Our neighbor had a tree cut down a couple of weeks ago. She's lived alone the last several years as her husband has Alzheimer's disease and she could not care for him in their home. She visits him every night at the nursing home where he lives. I've always thought her a hard woman, often expressionless or if an expression leaked out it would be a sour one. Her lack of humor was evident when, at our wedding reception, she spat out that she hoped we wouldn't be having any more parties. Craig and I never hosted a party before we got married, and since then we've hosted only kids' birthday parties. Except that one time we hosted my dad's 60th birthday party and let me tell you THAT was wild time. I still have no clue what she was talking about.
Anywho. She asked Craig if he wanted the wood from the tree. We don't have a fireplace, but Craig likes to have campfires with the Bigs in the summertime. He also likes to help friends out when they need wood. He finds splitting wood therapeutic I think. Something about the rhythm of swinging the axe, the satisfying thud of the axe striking wood; the gratifying crunch of the wood splintering into two.
When I was the assistant manager at a shoe store I always liked "running" shoes. We'd put all of one style together in size order and as things got sold and new stock came in you had to move the stock on the shelves in a certain pattern to get everything out on the sales floor and in order. It was sometimes a math equation to figure out how high boxes would need to be stacked to get all the new stock in. It wasn't the math or even the new shoes (though I did enjoy seeing all the new styles first!) that satisfied me so much. It was watching the somewhat haphazard shelves becoming neat again. I could SEE the result of my work. I expect this is the type of gratification that draws one to become a carpenter or a road worker. Tangible results.
The neighbor's tree was brought down at a "good" time. Craig's favorite aunt, who has been sick for several years now took an ultimate turn for the worse right around that time. I imagine splitting wood offers time for reflection. If I were strong enough, I could see myself throwing the axe into an offending log and working out anger toward life in its complete lack of courtesy.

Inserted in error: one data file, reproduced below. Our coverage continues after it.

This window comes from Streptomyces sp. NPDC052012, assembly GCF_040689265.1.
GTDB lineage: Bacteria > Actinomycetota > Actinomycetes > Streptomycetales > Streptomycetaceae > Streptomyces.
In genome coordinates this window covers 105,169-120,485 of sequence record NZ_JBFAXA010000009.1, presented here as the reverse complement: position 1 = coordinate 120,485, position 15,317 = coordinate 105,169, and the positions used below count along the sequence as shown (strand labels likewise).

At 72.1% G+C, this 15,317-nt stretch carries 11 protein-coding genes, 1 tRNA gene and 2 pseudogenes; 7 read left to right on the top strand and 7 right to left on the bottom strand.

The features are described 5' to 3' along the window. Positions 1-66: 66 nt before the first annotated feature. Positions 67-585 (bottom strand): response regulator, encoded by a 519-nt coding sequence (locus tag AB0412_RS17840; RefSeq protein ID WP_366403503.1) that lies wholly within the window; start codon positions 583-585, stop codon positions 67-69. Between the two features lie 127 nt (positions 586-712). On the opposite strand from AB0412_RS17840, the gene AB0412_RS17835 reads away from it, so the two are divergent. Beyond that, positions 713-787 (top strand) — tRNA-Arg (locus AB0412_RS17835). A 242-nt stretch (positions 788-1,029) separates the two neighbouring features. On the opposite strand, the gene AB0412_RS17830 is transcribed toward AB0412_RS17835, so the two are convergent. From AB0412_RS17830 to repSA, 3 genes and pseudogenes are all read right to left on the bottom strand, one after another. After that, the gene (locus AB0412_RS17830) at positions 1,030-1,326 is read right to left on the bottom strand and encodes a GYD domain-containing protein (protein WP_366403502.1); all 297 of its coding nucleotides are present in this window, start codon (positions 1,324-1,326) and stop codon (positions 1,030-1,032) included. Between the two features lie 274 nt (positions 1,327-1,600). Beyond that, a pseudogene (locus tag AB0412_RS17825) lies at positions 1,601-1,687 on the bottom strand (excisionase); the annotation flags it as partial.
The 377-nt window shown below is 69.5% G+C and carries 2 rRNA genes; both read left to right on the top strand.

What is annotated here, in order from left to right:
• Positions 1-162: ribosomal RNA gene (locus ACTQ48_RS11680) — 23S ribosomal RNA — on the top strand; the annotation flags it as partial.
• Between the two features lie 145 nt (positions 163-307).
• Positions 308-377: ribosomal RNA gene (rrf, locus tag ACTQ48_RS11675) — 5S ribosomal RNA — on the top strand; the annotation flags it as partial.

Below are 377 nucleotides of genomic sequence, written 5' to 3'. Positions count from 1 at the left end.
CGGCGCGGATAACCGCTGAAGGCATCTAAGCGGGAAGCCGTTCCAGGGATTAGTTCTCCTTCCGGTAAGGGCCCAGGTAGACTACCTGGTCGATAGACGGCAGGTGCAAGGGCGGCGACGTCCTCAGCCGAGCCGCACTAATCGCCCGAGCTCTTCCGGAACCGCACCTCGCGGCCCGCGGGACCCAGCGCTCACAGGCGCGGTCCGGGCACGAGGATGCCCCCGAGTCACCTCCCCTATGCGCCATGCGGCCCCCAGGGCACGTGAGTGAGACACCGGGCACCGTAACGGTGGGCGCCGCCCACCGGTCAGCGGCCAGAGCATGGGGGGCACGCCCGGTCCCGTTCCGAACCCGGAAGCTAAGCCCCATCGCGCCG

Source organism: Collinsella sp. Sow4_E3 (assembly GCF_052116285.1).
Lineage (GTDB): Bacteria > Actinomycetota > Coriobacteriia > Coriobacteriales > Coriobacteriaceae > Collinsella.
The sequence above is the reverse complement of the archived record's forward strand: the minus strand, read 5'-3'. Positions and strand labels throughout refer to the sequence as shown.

For my kids, the death of this aunt is the first death of someone they knew (however briefly, however limited in contact...she was sick most of the time they've known her). My son took the news of her death surprisingly hard, though in retrospect I shouldn't have been surprised. He has a very sensitive soul. He wept, loudly and openly, that he didn't get to tell her goodbye. We'd thought it best that the kids didn't see her after their first visit to the hospital this last time. She held on for more than a week after the hospitalization before she passed. I know the Bigs thought this would be like all the other hospitalizations before. She was sick, but she'd get better.
M, as the oldest Big, has obviously known this aunt the longest. The first time she got sick and ended up in the hospital, M went with Craig to visit her and was unfazed every time by the tubes, sounds and smells of hospitals. I was so proud of how she acted then and now. She drew pictures and talked to Jean as if we were visiting her in her home. M seems to be taking the news of her death pretty well, but I'm guessing there will be fallout soon. The funeral/memorial service is on Saturday. We'll take the kids. The Bigs, Craig and I will probably cry. Some of us more than others because we're just big cry babies.
Death is a part of living. I know my kids will learn to know this fact. I also know that how their parents handle death and grieving will influence how they handle it. I'm hoping I can guide my kids through this first experience with grace.